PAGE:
Returns the next node. If this is the last sibling, returns None.
* nextTag(tagname=None)
Returns the next tag node. If optional tagname is given, returns the
next sibling tag node with the given name. Returns None if this is
the last such sibling.
* previous()
Returns the previous node. If this is the first sibling, returns None.
* previousTag(tagname=None)
Returns the previous tag node. If optional tagname is given, returns
the previous sibling tag node with the given name. Returns None if
this is the first such sibling.
* insertTag(tagname)
Inserts a new child tag node with given name to the child nodes.
Returns the newly created tag node object.
* insertData(data)
Inserts given character data to the child nodes. Returns the newly
created data node object.
* setData(data)
Deletes given tag's current child nodes, then inserts the data as
its child.
* insertNode(node)
Inserts given node tree to the child nodes. Returns the newly created
node object.
* appendTag(tagname)
Create a tag node with given name and append it as the next sibling.
Returns the newly created tag node object.
* appendData(data)
Appends given character data as the next sibling. Returns the newly
created data node object.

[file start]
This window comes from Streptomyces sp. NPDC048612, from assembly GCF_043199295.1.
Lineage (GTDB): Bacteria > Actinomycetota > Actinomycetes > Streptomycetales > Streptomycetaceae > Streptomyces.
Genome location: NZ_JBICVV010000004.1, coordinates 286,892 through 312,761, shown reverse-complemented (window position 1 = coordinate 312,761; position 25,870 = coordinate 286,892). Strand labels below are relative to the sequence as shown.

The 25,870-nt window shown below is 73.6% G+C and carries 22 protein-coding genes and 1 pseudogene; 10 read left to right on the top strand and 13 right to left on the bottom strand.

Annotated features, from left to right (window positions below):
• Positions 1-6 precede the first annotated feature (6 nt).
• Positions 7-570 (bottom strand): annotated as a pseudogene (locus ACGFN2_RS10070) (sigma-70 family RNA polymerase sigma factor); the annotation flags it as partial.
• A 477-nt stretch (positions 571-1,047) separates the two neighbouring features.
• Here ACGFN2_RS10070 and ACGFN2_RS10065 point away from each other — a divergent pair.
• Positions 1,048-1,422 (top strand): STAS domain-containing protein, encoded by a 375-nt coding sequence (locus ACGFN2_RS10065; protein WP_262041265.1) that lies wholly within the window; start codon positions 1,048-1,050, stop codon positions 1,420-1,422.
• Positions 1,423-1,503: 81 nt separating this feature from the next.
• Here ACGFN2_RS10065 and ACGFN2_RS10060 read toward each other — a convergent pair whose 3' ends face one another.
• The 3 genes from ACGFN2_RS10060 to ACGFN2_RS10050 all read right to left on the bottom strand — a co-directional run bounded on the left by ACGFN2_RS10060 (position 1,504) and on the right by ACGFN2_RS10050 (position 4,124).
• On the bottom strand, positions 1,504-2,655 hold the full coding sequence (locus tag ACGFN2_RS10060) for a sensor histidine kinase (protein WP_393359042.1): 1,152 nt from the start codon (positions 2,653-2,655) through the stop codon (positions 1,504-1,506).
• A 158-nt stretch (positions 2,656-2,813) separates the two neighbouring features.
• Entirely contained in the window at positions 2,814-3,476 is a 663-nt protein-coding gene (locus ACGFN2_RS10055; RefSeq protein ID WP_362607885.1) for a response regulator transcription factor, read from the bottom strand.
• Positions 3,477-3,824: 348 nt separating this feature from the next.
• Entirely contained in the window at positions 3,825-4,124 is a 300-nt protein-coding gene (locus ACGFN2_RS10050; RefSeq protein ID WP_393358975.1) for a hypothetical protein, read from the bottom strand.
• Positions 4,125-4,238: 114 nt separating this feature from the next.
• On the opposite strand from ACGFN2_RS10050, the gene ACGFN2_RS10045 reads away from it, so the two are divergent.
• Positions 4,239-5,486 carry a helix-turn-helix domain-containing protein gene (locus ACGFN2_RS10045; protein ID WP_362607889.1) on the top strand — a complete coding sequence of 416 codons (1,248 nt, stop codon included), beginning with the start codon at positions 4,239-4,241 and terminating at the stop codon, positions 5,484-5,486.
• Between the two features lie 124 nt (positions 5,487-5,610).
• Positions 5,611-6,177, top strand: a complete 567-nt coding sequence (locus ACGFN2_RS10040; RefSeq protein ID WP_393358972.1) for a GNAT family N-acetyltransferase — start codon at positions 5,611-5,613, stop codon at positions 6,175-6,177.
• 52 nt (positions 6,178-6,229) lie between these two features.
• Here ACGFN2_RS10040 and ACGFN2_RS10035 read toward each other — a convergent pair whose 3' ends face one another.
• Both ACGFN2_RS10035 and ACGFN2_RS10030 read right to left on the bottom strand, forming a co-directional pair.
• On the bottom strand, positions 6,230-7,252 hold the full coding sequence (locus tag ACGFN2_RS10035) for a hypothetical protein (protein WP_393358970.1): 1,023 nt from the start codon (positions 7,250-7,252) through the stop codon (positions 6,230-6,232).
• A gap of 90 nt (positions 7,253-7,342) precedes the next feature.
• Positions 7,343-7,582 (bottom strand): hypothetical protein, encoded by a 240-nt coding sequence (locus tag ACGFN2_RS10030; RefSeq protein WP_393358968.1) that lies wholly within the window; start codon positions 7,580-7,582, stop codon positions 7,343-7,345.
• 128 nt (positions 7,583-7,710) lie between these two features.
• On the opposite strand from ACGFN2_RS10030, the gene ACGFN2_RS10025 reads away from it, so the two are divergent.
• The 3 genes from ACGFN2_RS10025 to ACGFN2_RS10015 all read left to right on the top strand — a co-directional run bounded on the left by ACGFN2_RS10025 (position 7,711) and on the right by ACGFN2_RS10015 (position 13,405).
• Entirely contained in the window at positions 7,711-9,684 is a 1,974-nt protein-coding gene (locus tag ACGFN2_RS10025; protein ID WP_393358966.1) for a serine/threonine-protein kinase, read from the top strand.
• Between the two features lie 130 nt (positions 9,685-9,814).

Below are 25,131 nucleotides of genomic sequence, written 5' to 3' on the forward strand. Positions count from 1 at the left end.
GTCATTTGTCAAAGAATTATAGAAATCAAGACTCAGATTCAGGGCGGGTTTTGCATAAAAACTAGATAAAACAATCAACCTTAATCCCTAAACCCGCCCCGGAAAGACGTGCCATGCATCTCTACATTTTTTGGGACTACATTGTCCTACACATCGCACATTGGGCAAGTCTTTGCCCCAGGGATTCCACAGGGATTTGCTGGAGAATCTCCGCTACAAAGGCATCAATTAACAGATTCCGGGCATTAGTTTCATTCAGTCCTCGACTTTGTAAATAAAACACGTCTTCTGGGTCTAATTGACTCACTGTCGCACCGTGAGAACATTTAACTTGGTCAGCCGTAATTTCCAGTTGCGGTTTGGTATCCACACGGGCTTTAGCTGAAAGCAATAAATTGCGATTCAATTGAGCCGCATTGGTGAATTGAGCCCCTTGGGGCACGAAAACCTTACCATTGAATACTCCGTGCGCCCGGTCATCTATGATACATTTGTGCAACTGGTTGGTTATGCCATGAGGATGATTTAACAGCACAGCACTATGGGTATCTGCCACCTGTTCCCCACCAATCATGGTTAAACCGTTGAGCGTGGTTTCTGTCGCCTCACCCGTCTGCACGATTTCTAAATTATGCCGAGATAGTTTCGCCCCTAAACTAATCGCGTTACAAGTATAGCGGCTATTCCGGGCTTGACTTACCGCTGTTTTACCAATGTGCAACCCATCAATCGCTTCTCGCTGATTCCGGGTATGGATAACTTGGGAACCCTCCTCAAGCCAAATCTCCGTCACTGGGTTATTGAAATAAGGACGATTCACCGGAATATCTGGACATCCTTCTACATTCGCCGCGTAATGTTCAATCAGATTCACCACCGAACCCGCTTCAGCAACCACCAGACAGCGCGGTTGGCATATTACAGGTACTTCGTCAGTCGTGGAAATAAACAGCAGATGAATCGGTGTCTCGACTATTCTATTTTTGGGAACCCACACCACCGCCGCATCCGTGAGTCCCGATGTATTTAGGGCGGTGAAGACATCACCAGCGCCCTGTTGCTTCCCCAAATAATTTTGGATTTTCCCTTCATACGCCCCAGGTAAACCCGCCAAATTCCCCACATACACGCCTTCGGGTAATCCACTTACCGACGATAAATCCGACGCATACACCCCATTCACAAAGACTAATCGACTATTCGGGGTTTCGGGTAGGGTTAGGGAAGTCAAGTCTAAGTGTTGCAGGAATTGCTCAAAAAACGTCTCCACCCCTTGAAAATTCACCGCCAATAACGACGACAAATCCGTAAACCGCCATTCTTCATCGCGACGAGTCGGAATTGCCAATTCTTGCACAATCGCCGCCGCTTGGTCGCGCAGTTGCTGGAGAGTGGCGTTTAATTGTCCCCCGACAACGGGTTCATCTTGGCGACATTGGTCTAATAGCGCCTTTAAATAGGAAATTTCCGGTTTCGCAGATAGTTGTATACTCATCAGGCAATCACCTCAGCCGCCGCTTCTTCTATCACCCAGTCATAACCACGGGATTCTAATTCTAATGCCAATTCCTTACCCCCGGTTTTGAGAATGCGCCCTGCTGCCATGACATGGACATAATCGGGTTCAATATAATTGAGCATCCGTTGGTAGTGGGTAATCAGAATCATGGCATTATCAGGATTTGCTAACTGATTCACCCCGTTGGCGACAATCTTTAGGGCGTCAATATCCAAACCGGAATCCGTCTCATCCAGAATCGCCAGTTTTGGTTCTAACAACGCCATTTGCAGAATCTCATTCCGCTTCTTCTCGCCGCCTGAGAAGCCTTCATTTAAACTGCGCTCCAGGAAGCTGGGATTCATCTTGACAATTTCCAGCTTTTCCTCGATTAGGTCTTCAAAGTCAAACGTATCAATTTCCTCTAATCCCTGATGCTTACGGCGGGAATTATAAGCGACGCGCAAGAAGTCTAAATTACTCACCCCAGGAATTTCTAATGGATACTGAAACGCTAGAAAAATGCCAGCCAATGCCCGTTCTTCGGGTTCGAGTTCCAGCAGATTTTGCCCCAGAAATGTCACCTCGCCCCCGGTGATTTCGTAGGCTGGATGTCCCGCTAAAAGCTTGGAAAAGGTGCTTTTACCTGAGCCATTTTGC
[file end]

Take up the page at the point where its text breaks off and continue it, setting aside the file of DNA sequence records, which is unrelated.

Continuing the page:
* prependTag(tagname)
Create a tag node with given name and append it as the previous
sibling. Returns the newly created tag node object.
* prependData(data)
Prepends given character data as the previous sibling. Returns the
newly created data node object.
* hide()
Deletes the node from document tree.
* toString()
Returns the XML string representation of node tree.
* toPrettyString()
Returns the XML string representation of node tree. Line feeds and
tabs are inserted into the document to make it look pretty.
This file contains a simple list of TODO items.
More general ideas can be found in the roadmap part of the file HACKING.
(in order of importance)
* parser: &#1234; and &#xA25F; like entities must be unescaped.
* packet filter or a generic xml filter? something like a simplified xpath?
* a separate utf8 validator function can be useful
* utf8 <-> utf16 conversion functions can be useful
* add python and ruby module files
* add programming support into cpp